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Top Destinations for 2017: Nepal

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Nestled at the foot of the youngest and highest mountain system, and home to a captivating culture, Nepal is certainly a traditional destination for mountaineering enthusiasts and those who want a truly unique cultural experience.

While preparing for what will certainly be a life-changing journey, it’s important to make note of when exactly it’s best to visit.

The optimal time would be in autumn (the high season), as clear skies and warm days make perfect weather for trekking (and pictures). Between late September and late November, however, as thousands of people take the trails in the Everest and Annapurna regions, accommodation costs in the capital Kathmandu go up, and it’s harder to find a room.

The second best time to visit is in the shoulder period, between March and April, when spring brings warm weather and the rhododendron blossoms. It’s also the best time to enjoy Nepal’s diverse wildlife, despite the increasing heat. The disadvantage to that time is that haze can hide the mountains from lower elevations (although it’s possible to trek above it), and stomach bugs are more common.

The pre-monsoon (mid-April to early June) and monsoon (usually mid-June until late September) seasons are possibly the most inconvenient time to travel to Nepal. The monsoon makes the fields come alive with rushing water and green shoots, and that’s when Nepal is at its most Nepali. But despite the clean air, blooming flowers, butterflies, and abundant fresh produce, the weather makes it very inconvenient to travel. Mountain views are rare, leeches come out on some trekking routes, landslides block roads and paths, and flights may be cancelled.

With that out of the way, now it’s just a matter of choosing the path you would like to take in Nepal – oftentimes literally.

Where to go

Most visitors’ journeys start at Kathmandu, as flights land in the Tribuvan International Airport.

The city of Kathmandu boasts an incredibly diverse historic architecture with stunning Newari architecture, centuries-old Hindu and Buddhist religious sites along with tourist-friendly accommodation and restaurants.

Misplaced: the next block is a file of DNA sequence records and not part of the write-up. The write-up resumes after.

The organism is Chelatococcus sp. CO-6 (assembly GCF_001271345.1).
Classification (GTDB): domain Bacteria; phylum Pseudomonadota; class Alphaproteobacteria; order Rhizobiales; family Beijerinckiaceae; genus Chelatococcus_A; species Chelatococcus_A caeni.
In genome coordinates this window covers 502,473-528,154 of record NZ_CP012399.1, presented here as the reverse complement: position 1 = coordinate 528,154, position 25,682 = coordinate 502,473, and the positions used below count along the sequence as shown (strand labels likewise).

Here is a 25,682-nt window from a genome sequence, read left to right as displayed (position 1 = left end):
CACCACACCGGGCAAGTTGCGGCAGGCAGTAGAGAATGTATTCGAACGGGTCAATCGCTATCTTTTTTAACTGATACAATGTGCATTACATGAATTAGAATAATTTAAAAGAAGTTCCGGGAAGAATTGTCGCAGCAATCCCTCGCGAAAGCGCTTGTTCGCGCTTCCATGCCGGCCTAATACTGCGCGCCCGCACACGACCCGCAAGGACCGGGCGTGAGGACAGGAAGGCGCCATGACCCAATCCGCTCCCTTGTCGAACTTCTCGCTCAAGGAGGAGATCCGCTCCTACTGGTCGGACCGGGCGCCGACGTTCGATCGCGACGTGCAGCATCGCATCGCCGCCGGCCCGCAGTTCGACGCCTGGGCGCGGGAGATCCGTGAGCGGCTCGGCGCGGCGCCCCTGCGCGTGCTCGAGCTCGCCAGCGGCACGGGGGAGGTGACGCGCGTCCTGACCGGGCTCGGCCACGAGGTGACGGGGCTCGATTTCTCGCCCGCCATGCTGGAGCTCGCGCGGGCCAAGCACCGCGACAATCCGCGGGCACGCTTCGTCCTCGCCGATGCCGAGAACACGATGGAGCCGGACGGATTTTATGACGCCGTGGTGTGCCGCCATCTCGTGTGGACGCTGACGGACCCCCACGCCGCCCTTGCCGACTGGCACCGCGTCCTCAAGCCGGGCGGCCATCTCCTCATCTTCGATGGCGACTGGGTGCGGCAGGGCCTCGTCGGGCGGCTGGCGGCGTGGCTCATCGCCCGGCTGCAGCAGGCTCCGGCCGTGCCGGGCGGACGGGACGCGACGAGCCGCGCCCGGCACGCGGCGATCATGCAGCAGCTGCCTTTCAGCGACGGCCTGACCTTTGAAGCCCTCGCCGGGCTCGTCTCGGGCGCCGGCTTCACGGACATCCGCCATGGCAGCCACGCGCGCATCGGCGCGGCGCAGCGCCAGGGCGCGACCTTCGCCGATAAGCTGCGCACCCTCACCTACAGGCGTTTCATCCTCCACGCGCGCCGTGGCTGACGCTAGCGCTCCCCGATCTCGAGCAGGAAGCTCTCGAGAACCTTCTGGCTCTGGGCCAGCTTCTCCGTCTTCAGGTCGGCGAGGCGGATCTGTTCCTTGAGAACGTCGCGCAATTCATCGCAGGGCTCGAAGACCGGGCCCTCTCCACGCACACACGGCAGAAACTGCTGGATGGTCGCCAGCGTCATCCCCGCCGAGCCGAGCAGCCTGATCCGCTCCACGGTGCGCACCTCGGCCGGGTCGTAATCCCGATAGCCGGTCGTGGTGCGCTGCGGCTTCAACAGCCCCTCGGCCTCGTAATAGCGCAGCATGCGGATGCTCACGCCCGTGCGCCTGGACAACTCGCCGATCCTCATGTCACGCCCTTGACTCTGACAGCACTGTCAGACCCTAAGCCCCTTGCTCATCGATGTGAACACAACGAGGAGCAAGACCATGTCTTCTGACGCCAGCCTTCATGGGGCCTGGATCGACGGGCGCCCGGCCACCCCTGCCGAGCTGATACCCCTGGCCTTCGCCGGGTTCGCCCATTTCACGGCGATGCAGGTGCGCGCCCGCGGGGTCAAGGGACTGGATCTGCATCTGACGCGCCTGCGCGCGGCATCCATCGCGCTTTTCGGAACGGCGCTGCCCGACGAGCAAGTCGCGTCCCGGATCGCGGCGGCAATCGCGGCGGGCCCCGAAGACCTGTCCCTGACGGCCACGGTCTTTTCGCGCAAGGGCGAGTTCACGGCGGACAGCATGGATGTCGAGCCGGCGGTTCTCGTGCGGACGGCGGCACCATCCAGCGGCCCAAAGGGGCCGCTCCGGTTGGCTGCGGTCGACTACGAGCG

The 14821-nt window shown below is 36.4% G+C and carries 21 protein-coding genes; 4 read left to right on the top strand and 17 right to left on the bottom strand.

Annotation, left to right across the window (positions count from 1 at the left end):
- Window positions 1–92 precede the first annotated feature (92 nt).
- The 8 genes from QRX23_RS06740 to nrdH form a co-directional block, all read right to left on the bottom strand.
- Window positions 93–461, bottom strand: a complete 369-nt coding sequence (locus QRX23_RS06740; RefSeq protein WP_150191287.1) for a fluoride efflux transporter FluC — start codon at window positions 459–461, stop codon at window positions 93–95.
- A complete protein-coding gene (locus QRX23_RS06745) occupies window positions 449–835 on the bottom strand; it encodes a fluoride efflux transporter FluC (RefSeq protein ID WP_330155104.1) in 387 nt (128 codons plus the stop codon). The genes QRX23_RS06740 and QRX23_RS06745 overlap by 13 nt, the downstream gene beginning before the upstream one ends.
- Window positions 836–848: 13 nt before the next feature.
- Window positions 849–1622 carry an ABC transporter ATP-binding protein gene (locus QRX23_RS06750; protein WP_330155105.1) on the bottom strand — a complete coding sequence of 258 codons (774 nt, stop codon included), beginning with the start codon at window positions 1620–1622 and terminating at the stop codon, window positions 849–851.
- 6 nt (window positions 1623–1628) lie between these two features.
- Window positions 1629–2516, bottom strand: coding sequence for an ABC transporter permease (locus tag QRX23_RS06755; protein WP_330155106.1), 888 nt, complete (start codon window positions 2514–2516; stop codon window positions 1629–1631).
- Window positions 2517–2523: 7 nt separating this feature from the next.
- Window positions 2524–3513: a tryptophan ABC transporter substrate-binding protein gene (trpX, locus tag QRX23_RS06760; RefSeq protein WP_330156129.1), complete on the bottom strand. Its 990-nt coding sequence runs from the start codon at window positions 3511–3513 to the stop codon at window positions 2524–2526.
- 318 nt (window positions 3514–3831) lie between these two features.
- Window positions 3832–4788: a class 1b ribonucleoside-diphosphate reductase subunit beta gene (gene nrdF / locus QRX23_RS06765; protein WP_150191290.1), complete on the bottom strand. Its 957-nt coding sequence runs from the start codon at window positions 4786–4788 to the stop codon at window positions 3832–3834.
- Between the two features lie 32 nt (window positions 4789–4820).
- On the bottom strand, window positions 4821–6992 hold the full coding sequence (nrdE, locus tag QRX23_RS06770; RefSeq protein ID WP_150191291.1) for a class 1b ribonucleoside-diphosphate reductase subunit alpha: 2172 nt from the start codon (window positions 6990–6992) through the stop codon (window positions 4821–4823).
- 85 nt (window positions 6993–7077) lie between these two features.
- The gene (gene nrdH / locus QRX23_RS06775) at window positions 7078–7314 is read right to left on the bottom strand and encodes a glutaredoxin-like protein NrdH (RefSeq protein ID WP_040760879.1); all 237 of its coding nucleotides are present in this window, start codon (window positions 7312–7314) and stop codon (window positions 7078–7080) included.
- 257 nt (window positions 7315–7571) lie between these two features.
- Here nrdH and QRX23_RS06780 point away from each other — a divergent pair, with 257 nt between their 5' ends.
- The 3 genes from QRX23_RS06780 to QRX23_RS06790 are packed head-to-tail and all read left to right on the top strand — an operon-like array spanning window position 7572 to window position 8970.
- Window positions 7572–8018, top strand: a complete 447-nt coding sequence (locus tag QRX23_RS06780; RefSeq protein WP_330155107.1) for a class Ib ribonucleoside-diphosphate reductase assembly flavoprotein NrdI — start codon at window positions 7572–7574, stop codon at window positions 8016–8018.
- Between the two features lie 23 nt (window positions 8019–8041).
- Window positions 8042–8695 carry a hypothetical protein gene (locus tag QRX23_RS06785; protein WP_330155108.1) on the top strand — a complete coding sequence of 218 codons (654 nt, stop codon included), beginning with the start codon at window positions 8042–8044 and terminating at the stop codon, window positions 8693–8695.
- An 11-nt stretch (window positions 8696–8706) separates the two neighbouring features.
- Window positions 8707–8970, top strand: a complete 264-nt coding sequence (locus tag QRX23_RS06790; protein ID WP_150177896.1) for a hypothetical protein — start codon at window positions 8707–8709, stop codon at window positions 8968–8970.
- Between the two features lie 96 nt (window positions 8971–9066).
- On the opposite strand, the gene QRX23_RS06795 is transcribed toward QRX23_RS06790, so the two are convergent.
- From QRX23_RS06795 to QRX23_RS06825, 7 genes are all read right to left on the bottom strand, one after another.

The capital is located in the Kathmandu Valley, which envelops two other beautiful cities - Patan, and Bhaktapur, which were once independent countries ruled by the Malla kings.

Bhaktapur, the City of Devotees, is the perfect representation of what the whole valley looked like in the Middle Ages, while Patan is home to the valley’s finest craftsmen who have preserved ancient art techniques.

But it is in Kathmandu that trekkers need to acquire their permits and other documentation, either from a trekking agent or from the appropriate offices. These documents will be checked along trekking routes. For those who can’t afford a lot of time to go mountaineering, there are half-day hikes from Kathmandu to witness breath-taking Himalayan views.

For those interested in trekking, the Everest region (also known as Khumbu) will definitely be on their list of places to visit. The standard trek, passing through the legendary Sherpa villages, is a mix a deeply cultural and spiritual experience in addition to the physical one. In fact, many have described it as a journey close to Nirvana.

If you are taking a direct flight from the capital, the journey to Everest or Everest Base Camp, begins from Lukla. Taking a flight saves time, but the alternative route, starting from ethnically diverse and flora-rich Jiri, provides the opportunity to truly enjoy the experience. The option from Jiri will take around ten days to reach the famous Sherpa village Namche Bazaar.